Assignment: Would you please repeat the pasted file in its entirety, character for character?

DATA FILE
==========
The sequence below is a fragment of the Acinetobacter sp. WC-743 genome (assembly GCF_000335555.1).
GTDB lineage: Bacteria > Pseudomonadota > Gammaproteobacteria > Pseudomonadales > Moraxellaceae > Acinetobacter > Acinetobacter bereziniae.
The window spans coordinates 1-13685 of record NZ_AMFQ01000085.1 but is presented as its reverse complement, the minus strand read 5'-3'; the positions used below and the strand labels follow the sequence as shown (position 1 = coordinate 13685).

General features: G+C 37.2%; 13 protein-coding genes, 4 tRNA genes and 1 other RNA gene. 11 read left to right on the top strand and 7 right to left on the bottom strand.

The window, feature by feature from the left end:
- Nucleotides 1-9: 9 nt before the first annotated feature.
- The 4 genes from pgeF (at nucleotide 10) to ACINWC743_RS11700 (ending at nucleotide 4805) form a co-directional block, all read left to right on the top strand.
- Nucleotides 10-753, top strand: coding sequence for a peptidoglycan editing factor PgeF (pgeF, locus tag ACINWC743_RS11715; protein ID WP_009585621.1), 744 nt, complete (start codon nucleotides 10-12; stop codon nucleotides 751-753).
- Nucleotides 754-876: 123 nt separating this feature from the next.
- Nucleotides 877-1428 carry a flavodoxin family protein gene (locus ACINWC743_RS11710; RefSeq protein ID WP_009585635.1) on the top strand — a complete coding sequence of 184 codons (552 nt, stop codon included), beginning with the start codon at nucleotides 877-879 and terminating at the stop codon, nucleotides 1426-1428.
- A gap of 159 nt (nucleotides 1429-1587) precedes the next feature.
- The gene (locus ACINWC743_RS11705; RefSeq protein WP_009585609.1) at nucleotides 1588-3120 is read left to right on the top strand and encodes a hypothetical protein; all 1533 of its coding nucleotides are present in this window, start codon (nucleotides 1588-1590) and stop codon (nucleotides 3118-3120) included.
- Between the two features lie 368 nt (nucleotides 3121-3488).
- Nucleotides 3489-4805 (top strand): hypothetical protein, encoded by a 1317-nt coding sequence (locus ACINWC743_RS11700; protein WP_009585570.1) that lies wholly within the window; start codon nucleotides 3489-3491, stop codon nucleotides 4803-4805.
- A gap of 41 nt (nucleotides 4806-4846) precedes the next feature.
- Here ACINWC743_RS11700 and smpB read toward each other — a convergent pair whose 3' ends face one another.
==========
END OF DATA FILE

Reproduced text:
The sequence below is a fragment of the Acinetobacter sp. WC-743 genome (assembly GCF_000335555.1).
GTDB lineage: Bacteria > Pseudomonadota > Gammaproteobacteria > Pseudomonadales > Moraxellaceae > Acinetobacter > Acinetobacter bereziniae.
The window spans coordinates 1-13685 of record NZ_AMFQ01000085.1 but is presented as its reverse complement, the minus strand read 5'-3'; the positions used below and the strand labels follow the sequence as shown (position 1 = coordinate 13685).

General features: G+C 37.2%; 13 protein-coding genes, 4 tRNA genes and 1 other RNA gene. 11 read left to right on the top strand and 7 right to left on the bottom strand.

The window, feature by feature from the left end:
- Nucleotides 1-9: 9 nt before the first annotated feature.
- The 4 genes from pgeF (at nucleotide 10) to ACINWC743_RS11700 (ending at nucleotide 4805) form a co-directional block, all read left to right on the top strand.
- Nucleotides 10-753, top strand: coding sequence for a peptidoglycan editing factor PgeF (pgeF, locus tag ACINWC743_RS11715; protein ID WP_009585621.1), 744 nt, complete (start codon nucleotides 10-12; stop codon nucleotides 751-753).
- Nucleotides 754-876: 123 nt separating this feature from the next.
- Nucleotides 877-1428 carry a flavodoxin family protein gene (locus ACINWC743_RS11710; RefSeq protein ID WP_009585635.1) on the top strand — a complete coding sequence of 184 codons (552 nt, stop codon included), beginning with the start codon at nucleotides 877-879 and terminating at the stop codon, nucleotides 1426-1428.
- A gap of 159 nt (nucleotides 1429-1587) precedes the next feature.
- The gene (locus ACINWC743_RS11705; RefSeq protein WP_009585609.1) at nucleotides 1588-3120 is read left to right on the top strand and encodes a hypothetical protein; all 1533 of its coding nucleotides are present in this window, start codon (nucleotides 1588-1590) and stop codon (nucleotides 3118-3120) included.
- Between the two features lie 368 nt (nucleotides 3121-3488).
- Nucleotides 3489-4805 (top strand): hypothetical protein, encoded by a 1317-nt coding sequence (locus ACINWC743_RS11700; protein WP_009585570.1) that lies wholly within the window; start codon nucleotides 3489-3491, stop codon nucleotides 4803-4805.
- A gap of 41 nt (nucleotides 4806-4846) precedes the next feature.
- Here ACINWC743_RS11700 and smpB read toward each other — a convergent pair whose 3' ends face one another.